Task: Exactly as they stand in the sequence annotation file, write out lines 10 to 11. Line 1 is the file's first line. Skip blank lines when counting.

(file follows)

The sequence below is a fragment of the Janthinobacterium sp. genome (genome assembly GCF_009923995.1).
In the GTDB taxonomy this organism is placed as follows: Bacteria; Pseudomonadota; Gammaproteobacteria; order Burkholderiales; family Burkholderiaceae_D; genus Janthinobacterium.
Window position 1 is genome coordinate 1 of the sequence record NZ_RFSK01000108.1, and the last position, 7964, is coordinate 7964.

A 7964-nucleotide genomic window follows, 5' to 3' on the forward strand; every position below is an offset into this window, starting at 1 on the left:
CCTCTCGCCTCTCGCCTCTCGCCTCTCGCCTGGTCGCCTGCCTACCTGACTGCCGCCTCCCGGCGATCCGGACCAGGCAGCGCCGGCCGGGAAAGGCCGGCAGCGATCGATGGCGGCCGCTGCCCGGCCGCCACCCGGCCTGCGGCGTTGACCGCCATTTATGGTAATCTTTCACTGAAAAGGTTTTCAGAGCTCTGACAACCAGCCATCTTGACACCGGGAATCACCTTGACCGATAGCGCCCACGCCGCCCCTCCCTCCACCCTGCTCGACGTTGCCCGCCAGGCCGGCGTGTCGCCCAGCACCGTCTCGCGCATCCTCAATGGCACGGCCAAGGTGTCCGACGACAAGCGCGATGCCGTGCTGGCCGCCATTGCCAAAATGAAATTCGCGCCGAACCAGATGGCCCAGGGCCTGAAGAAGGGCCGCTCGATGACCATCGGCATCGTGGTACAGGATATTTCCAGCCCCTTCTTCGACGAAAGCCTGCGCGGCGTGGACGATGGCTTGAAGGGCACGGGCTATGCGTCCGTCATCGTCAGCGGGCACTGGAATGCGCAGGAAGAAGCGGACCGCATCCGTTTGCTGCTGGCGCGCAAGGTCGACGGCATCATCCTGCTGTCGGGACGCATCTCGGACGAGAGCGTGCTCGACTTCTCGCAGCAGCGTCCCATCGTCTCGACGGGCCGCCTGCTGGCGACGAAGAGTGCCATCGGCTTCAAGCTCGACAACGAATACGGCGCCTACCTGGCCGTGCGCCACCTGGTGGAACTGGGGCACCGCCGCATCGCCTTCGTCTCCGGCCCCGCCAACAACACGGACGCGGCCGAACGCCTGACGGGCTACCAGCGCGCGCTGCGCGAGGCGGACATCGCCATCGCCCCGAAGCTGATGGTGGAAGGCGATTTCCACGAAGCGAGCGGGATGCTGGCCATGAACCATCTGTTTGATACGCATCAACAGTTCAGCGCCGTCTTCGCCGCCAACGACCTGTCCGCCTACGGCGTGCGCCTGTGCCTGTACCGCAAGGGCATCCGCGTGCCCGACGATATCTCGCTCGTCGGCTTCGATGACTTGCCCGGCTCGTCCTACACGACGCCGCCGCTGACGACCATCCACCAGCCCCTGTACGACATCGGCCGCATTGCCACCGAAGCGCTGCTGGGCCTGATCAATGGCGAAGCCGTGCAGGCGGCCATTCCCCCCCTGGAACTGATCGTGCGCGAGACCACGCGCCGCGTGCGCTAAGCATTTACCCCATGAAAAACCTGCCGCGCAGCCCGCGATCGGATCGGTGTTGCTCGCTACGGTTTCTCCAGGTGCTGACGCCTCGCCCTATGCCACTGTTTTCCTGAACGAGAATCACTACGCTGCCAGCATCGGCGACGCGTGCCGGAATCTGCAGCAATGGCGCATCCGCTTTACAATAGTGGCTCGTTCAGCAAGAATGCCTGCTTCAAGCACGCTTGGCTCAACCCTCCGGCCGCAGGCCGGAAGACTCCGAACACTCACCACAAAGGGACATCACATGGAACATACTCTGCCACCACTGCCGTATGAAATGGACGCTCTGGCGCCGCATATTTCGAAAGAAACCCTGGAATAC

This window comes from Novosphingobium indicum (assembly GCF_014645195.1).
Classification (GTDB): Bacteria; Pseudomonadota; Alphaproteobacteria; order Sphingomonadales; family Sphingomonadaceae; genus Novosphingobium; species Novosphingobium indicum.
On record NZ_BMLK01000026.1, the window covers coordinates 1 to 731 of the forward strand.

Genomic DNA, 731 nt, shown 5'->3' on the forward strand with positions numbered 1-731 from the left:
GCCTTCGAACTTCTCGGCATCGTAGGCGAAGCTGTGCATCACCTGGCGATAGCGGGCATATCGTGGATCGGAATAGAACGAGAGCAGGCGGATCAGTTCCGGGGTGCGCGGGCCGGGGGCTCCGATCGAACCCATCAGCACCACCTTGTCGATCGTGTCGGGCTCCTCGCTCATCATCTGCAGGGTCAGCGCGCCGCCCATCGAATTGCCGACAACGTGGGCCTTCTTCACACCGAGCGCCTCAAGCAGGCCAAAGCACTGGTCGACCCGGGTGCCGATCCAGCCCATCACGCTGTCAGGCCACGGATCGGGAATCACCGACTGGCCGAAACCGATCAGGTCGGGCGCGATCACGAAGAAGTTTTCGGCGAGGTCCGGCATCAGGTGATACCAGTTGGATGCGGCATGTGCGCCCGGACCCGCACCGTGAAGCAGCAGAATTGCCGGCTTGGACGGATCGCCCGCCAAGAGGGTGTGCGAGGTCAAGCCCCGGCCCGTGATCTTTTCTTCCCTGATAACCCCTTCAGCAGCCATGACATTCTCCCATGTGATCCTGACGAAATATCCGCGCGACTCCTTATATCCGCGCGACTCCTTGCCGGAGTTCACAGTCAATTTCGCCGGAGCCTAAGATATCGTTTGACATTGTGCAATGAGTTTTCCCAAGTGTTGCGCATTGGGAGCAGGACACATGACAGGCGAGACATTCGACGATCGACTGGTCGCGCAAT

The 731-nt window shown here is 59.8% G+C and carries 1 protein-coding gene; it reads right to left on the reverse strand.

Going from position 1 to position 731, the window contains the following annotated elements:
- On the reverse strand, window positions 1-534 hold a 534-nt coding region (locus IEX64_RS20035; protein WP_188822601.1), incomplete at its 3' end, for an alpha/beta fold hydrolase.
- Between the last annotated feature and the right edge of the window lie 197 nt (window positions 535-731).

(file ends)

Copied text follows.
GCCTTCGAACTTCTCGGCATCGTAGGCGAAGCTGTGCATCACCTGGCGATAGCGGGCATATCGTGGATCGGAATAGAACGAGAGCAGGCGGATCAGTTCCGGGGTGCGCGGGCCGGGGGCTCCGATCGAACCCATCAGCACCACCTTGTCGATCGTGTCGGGCTCCTCGCTCATCATCTGCAGGGTCAGCGCGCCGCCCATCGAATTGCCGACAACGTGGGCCTTCTTCACACCGAGCGCCTCAAGCAGGCCAAAGCACTGGTCGACCCGGGTGCCGATCCAGCCCATCACGCTGTCAGGCCACGGATCGGGAATCACCGACTGGCCGAAACCGATCAGGTCGGGCGCGATCACGAAGAAGTTTTCGGCGAGGTCCGGCATCAGGTGATACCAGTTGGATGCGGCATGTGCGCCCGGACCCGCACCGTGAAGCAGCAGAATTGCCGGCTTGGACGGATCGCCCGCCAAGAGGGTGTGCGAGGTCAAGCCCCGGCCCGTGATCTTTTCTTCCCTGATAACCCCTTCAGCAGCCATGACATTCTCCCATGTGATCCTGACGAAATATCCGCGCGACTCCTTATATCCGCGCGACTCCTTGCCGGAGTTCACAGTCAATTTCGCCGGAGCCTAAGATATCGTTTGACATTGTGCAATGAGTTTTCCCAAGTGTTGCGCATTGGGAGCAGGACACATGACAGGCGAGACATTCGACGATCGACTGGTCGCGCAAT

The 731-nt window shown here is 59.8% G+C and carries 1 protein-coding gene; it reads right to left on the reverse strand.